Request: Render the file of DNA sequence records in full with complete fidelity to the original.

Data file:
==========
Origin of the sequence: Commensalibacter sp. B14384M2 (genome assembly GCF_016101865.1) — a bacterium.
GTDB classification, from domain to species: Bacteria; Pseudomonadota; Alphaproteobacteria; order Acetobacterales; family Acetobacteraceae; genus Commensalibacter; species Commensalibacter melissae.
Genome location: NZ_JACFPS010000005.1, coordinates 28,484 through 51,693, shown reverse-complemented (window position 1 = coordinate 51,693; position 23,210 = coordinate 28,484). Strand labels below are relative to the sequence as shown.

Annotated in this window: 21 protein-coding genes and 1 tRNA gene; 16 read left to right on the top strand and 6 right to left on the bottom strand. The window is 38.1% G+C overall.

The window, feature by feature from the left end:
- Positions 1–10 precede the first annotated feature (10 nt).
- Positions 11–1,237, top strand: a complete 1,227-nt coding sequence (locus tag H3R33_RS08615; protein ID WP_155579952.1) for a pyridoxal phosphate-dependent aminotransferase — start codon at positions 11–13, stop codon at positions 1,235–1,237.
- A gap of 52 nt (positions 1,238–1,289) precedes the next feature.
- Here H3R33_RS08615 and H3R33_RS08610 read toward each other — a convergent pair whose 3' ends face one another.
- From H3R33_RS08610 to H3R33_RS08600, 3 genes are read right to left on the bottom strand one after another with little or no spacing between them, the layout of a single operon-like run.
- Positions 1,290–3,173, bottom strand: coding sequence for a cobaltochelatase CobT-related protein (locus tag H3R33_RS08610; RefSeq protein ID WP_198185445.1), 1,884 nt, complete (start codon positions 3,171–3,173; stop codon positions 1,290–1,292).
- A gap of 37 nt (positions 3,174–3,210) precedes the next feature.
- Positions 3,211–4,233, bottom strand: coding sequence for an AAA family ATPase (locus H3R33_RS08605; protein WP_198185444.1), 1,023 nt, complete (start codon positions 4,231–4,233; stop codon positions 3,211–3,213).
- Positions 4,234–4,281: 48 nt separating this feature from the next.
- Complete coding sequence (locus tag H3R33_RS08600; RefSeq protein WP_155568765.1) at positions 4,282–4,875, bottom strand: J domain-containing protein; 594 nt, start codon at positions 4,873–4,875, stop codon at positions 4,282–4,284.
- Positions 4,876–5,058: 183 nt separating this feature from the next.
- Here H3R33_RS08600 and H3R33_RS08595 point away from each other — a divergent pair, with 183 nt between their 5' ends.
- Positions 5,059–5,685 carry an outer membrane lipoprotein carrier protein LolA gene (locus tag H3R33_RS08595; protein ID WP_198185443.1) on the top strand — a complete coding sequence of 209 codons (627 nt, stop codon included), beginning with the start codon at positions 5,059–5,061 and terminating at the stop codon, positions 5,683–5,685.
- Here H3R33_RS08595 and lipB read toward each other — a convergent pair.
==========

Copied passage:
Origin of the sequence: Commensalibacter sp. B14384M2 (genome assembly GCF_016101865.1) — a bacterium.
GTDB classification, from domain to species: Bacteria; Pseudomonadota; Alphaproteobacteria; order Acetobacterales; family Acetobacteraceae; genus Commensalibacter; species Commensalibacter melissae.
Genome location: NZ_JACFPS010000005.1, coordinates 28,484 through 51,693, shown reverse-complemented (window position 1 = coordinate 51,693; position 23,210 = coordinate 28,484). Strand labels below are relative to the sequence as shown.

Annotated in this window: 21 protein-coding genes and 1 tRNA gene; 16 read left to right on the top strand and 6 right to left on the bottom strand. The window is 38.1% G+C overall.

The window, feature by feature from the left end:
- Positions 1–10 precede the first annotated feature (10 nt).
- Positions 11–1,237, top strand: a complete 1,227-nt coding sequence (locus tag H3R33_RS08615; protein ID WP_155579952.1) for a pyridoxal phosphate-dependent aminotransferase — start codon at positions 11–13, stop codon at positions 1,235–1,237.
- A gap of 52 nt (positions 1,238–1,289) precedes the next feature.
- Here H3R33_RS08615 and H3R33_RS08610 read toward each other — a convergent pair whose 3' ends face one another.
- From H3R33_RS08610 to H3R33_RS08600, 3 genes are read right to left on the bottom strand one after another with little or no spacing between them, the layout of a single operon-like run.
- Positions 1,290–3,173, bottom strand: coding sequence for a cobaltochelatase CobT-related protein (locus tag H3R33_RS08610; RefSeq protein ID WP_198185445.1), 1,884 nt, complete (start codon positions 3,171–3,173; stop codon positions 1,290–1,292).
- A gap of 37 nt (positions 3,174–3,210) precedes the next feature.
- Positions 3,211–4,233, bottom strand: coding sequence for an AAA family ATPase (locus H3R33_RS08605; protein WP_198185444.1), 1,023 nt, complete (start codon positions 4,231–4,233; stop codon positions 3,211–3,213).
- Positions 4,234–4,281: 48 nt separating this feature from the next.
- Complete coding sequence (locus tag H3R33_RS08600; RefSeq protein WP_155568765.1) at positions 4,282–4,875, bottom strand: J domain-containing protein; 594 nt, start codon at positions 4,873–4,875, stop codon at positions 4,282–4,284.
- Positions 4,876–5,058: 183 nt separating this feature from the next.
- Here H3R33_RS08600 and H3R33_RS08595 point away from each other — a divergent pair, with 183 nt between their 5' ends.
- Positions 5,059–5,685 carry an outer membrane lipoprotein carrier protein LolA gene (locus tag H3R33_RS08595; protein ID WP_198185443.1) on the top strand — a complete coding sequence of 209 codons (627 nt, stop codon included), beginning with the start codon at positions 5,059–5,061 and terminating at the stop codon, positions 5,683–5,685.
- Here H3R33_RS08595 and lipB read toward each other — a convergent pair.